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10 Investing Lessons I Learned (Part 2)

Once you get hooked to investing, you are always looking for the perfect wave to ride — the right stock, at the right entry price, exiting at the perfect time!

Big Disclaimer: Let me start this article with the standard disclaimer. This is not investment advice. I am not an investment advisor. This information is meant to be for educational purposes. Please do your own research before you decide to invest your hard-earned money. If you are unsure seek help from a professional financial advisor who can understand the full breadth of your financial needs & commitments to advise you on what you should do.

If you haven’t read the first part of this article from last week, I would suggest you start with that first.

A quick recap of what we covered so far:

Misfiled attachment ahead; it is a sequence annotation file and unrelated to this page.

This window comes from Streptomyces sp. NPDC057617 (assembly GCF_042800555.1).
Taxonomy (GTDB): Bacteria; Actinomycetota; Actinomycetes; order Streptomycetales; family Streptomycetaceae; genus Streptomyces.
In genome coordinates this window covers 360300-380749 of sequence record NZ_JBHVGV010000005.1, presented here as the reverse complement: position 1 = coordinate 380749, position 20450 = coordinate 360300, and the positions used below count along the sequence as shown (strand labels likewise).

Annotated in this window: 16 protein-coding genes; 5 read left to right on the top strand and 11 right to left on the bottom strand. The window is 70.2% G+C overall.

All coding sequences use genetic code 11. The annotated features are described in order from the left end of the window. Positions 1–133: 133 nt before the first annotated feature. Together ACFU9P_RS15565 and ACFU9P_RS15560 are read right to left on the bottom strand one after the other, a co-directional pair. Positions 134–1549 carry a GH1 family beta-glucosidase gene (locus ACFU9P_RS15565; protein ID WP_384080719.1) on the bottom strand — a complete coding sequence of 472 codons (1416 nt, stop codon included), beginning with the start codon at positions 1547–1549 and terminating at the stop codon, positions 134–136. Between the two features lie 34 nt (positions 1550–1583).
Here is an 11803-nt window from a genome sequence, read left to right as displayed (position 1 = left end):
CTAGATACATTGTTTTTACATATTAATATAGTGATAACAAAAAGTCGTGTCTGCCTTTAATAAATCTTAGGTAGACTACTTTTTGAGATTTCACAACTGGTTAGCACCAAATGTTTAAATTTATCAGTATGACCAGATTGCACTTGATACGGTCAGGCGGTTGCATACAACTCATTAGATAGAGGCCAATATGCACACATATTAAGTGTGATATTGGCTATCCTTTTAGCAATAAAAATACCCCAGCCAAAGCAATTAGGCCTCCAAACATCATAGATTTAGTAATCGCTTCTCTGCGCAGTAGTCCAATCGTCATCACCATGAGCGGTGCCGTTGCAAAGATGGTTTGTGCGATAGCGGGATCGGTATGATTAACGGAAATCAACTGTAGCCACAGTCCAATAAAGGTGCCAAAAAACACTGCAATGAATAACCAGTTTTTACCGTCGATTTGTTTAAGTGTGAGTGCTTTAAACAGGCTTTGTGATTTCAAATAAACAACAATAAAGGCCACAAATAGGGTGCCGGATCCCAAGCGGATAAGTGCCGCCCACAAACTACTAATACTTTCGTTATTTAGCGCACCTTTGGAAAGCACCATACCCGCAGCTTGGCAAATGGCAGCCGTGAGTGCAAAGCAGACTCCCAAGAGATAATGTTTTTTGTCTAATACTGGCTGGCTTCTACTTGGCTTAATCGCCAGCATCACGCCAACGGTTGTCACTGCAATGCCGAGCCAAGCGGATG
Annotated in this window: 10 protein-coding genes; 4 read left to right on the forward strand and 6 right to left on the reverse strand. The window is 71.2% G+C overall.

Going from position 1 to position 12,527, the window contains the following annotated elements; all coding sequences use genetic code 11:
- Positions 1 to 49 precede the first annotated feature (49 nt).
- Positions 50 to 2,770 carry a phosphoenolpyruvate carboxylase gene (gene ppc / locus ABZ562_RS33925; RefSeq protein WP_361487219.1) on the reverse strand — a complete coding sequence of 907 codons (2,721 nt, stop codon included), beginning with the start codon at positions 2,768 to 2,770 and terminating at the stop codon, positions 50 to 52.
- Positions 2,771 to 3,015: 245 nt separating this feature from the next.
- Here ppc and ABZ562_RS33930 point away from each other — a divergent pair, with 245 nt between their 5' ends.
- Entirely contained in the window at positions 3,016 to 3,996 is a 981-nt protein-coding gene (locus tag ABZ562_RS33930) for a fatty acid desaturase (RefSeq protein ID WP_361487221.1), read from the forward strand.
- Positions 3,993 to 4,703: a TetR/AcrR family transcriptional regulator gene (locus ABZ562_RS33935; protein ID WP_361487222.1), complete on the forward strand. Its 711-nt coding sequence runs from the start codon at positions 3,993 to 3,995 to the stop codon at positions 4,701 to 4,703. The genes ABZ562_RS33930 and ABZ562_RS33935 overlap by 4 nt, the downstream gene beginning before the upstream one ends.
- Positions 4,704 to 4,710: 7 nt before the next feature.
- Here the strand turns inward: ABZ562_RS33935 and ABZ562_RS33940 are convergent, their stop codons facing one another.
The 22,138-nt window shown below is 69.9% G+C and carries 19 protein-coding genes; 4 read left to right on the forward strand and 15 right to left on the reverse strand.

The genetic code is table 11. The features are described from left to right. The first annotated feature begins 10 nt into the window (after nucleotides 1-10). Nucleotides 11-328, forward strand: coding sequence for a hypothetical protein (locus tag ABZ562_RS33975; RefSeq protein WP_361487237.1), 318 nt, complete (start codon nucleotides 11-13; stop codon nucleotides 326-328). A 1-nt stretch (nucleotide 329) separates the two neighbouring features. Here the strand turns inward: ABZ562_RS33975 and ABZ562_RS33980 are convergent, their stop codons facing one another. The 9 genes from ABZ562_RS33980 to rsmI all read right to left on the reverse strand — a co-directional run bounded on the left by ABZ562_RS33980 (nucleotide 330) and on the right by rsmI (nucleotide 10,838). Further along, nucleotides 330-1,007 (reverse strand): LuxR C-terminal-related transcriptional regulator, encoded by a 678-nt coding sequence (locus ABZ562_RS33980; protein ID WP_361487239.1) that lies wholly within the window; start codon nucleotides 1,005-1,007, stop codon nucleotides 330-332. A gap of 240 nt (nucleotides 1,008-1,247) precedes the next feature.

1. Investing should not be treated as a Hobby
  2. Learn to manage your FOMO(Fear of Missing out)
  3. Know your Risk Appetite — It hurts when it is real
  4. Important to book your gains
  5. Even Experts can’t predict what will happen next — Do your own Research

Lastly: Only when you combine the ‘Knowledge’ you gather with ‘Execution Experience’ do you get ‘Wisdom’.

So what else did I learn from my journey?

6. Cut your losses early & preserve your capital

No matter what anyone tells you. There is no such thing as a sure-win Investment.

Never let a loss exceed 7 to 10%. Set some hard rules around. Preserving your capital is the most important thing you can do. You have worked hard to earn it and must do everything to protect it. Some of the best traders & investors, don’t invest based on what they can make if things go well but rather based on what they are willing to lose if things go against them.